Last year’s Fountain made Lyra Pramuk’s talent clear for all to listen, an intricately metaphorical view of creativity as generative interactions, her voice an augmented stream of emotional code from which a multiplicity arises, a productive erasure of what belongs inside and what belongs outside. This is the basis for Delta, a fertile ground for collaboration where artists as diverse as Gabber Modus Operandi, Valgeir Sigurðsson, or Kara-Lis Coverdale entirely reimagine Pramuk’s work, a remix that does not strictly reap new ‘versions’ out of the originals, but rather highlights and nurtures the potential others within them. After all, the delta is a poetic geographical accident – all the sediments of a river’s encounters with another large body of water produce a variety of selves we usually call branches, all of them distinct waterways of their own. The Nile delta, the Yellow river Delta, the Ganges delta, all of these natural expressions of encounters form a part of our common humanistic mythology, whence we emerged as well, a unifying we that nonetheless encompasses truly infinite variety.
The album opens with label-mate Sigurðsson’s “Offering”, an aptly titled piece that submerges Pramuk’s voice into a different dynamic than Fountain’s electronic sway of call and (distorted) response: in his hands, the voice is clear, its computerized outgrowths a network of supporting elements, guiding listeners towards appreciation of its sheer lyrical quality. Where the original “Witness” presents the main voice line as molded within a minimalist, droning system of modern composition, “Offering” uses it romantically, capturing the individual song of a mysterious forest clearing by the edges of a running stream. The second track, “Witness (Selfless Rework)” by Colin Self stands in stark contrast, and couldn’t have been better selected; a system has no center, and the voice is the result of a clash between a myriad (digital) elements, creating an expressionist swirl in which the minimalist construct collapses upon itself, yielding, at the end, to the hard emotional core of singing. From lyricism to expressionism, minimalism to maximalism, that is the grand expanse of this delta’s branches, all deriving from the same fertile sediments of creativity. This is further exemplified by KMRU and Hudson Mohawk’s contributions, a spacey ambient set where the voice is a soothing background for the former, while it works as the very texture of beats for the latter, highlighting the percussive qualities of intonation.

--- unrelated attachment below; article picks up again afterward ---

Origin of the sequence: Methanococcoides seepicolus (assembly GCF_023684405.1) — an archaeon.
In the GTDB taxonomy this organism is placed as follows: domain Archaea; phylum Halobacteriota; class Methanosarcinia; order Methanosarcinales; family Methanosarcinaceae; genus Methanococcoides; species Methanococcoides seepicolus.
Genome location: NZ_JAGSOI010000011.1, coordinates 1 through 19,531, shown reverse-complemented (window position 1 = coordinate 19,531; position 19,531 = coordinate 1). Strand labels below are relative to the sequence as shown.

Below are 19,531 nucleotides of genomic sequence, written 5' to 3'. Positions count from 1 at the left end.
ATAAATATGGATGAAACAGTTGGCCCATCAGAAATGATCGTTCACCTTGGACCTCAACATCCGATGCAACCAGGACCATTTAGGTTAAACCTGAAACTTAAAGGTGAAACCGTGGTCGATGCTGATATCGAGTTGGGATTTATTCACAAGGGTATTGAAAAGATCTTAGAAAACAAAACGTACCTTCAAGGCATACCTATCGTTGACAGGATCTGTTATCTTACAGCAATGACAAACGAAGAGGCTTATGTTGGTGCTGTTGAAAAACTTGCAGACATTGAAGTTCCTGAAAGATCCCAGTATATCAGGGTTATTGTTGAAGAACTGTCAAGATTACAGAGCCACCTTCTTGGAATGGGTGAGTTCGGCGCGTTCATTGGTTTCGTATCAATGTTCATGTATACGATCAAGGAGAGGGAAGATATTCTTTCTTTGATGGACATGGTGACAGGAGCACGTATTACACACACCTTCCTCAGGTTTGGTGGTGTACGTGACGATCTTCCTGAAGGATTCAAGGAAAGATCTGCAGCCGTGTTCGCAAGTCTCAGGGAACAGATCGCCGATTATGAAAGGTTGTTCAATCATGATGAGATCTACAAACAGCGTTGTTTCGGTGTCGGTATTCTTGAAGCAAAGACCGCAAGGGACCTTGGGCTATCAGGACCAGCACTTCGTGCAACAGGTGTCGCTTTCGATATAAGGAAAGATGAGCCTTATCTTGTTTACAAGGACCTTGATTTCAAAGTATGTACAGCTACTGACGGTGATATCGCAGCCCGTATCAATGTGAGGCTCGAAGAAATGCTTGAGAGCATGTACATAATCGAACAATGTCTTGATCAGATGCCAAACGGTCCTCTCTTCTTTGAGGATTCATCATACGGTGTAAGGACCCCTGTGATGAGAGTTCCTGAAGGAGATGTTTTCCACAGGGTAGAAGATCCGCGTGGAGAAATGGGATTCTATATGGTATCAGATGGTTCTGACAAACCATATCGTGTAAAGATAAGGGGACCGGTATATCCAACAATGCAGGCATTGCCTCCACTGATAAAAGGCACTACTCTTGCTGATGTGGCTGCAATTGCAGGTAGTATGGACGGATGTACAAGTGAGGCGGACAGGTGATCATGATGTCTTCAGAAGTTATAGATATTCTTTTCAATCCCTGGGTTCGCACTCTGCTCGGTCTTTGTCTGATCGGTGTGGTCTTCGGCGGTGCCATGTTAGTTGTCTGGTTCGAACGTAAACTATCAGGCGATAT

The mid-section of the album is an engaging, often surprising journey through the more computational side Pramuk’s work, where the antagonistic alienation of the voice externalized (as in the original “Xeno”) results in drone soundscapes like Coverdale’s “Returnless” or Caterina Barbieri’s “Germinative Rework” of “Tendril”, in which the voice is fully transformed into synth tones, a beautifully mechanical rendering of the voice-becoming as process, as an artifice of self, something seemingly generic, belonging to an outside but still profoundly connected to something particular, originating deep within. Vessel’s “Fountain (ars amatoria)” finds the baroque essence of this programming, the system not as modern site of rational expectation, but as the sensible body of organized experience, the overload of the senses and the consequent shutdown that is the ecstasy of a million interactions. Eris Drew’s contributions find a path of both eerie electronics and dance, dub-like takes for which the voice is an echo, a trace of something solid before the airy quality of the drones and beats, mirroring KMRU’s move earlier in the album. They share with Ben Frost’s participation an interest in the role of the voice as the mark of presence: his “Cradle (Patience Rework)” pushes the original’s slow, almost somber tone to an extreme, slowing down and chopping up the voice even further to give the track a funereal quality. This voice is haunting, a birth undone, a sorrowful marker of something that is now gone, of which only a trace is left.